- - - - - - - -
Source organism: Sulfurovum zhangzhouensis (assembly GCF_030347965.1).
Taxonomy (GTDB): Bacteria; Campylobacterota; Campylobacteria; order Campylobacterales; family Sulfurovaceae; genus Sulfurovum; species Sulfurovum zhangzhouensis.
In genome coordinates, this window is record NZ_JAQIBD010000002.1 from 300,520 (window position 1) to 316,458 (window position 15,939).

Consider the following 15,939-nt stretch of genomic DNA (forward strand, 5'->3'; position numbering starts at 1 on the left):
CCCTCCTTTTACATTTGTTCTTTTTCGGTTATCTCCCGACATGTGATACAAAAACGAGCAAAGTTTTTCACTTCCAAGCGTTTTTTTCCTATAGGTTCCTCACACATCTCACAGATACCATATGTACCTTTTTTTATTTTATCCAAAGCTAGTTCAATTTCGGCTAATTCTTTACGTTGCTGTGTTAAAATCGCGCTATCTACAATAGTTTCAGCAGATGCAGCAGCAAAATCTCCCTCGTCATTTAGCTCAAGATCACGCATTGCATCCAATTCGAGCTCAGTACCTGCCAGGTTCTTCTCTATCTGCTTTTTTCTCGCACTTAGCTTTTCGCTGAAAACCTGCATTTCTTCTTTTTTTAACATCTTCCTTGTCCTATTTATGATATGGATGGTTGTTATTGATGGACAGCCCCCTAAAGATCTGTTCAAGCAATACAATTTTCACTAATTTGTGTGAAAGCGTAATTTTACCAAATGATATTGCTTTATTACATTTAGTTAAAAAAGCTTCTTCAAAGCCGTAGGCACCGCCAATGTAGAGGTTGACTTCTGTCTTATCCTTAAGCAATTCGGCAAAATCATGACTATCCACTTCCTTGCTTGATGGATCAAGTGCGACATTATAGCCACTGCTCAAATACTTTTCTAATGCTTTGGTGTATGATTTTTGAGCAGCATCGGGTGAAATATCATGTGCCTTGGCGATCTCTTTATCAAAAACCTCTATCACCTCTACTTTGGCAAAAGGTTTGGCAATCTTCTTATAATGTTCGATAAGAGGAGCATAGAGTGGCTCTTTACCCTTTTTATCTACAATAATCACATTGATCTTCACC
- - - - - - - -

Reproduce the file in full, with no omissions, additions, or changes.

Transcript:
Source organism: Sulfurovum zhangzhouensis (assembly GCF_030347965.1).
Taxonomy (GTDB): Bacteria; Campylobacterota; Campylobacteria; order Campylobacterales; family Sulfurovaceae; genus Sulfurovum; species Sulfurovum zhangzhouensis.
In genome coordinates, this window is record NZ_JAQIBD010000002.1 from 300,520 (window position 1) to 316,458 (window position 15,939).

Consider the following 15,939-nt stretch of genomic DNA (forward strand, 5'->3'; position numbering starts at 1 on the left):
CCCTCCTTTTACATTTGTTCTTTTTCGGTTATCTCCCGACATGTGATACAAAAACGAGCAAAGTTTTTCACTTCCAAGCGTTTTTTTCCTATAGGTTCCTCACACATCTCACAGATACCATATGTACCTTTTTTTATTTTATCCAAAGCTAGTTCAATTTCGGCTAATTCTTTACGTTGCTGTGTTAAAATCGCGCTATCTACAATAGTTTCAGCAGATGCAGCAGCAAAATCTCCCTCGTCATTTAGCTCAAGATCACGCATTGCATCCAATTCGAGCTCAGTACCTGCCAGGTTCTTCTCTATCTGCTTTTTTCTCGCACTTAGCTTTTCGCTGAAAACCTGCATTTCTTCTTTTTTTAACATCTTCCTTGTCCTATTTATGATATGGATGGTTGTTATTGATGGACAGCCCCCTAAAGATCTGTTCAAGCAATACAATTTTCACTAATTTGTGTGAAAGCGTAATTTTACCAAATGATATTGCTTTATTACATTTAGTTAAAAAAGCTTCTTCAAAGCCGTAGGCACCGCCAATGTAGAGGTTGACTTCTGTCTTATCCTTAAGCAATTCGGCAAAATCATGACTATCCACTTCCTTGCTTGATGGATCAAGTGCGACATTATAGCCACTGCTCAAATACTTTTCTAATGCTTTGGTGTATGATTTTTGAGCAGCATCGGGTGAAATATCATGTGCCTTGGCGATCTCTTTATCAAAAACCTCTATCACCTCTACTTTGGCAAAAGGTTTGGCAATCTTCTTATAATGTTCGATAAGAGGAGCATAGAGTGGCTCTTTACCCTTTTTATCTACAATAATCACATTGATCTTCACC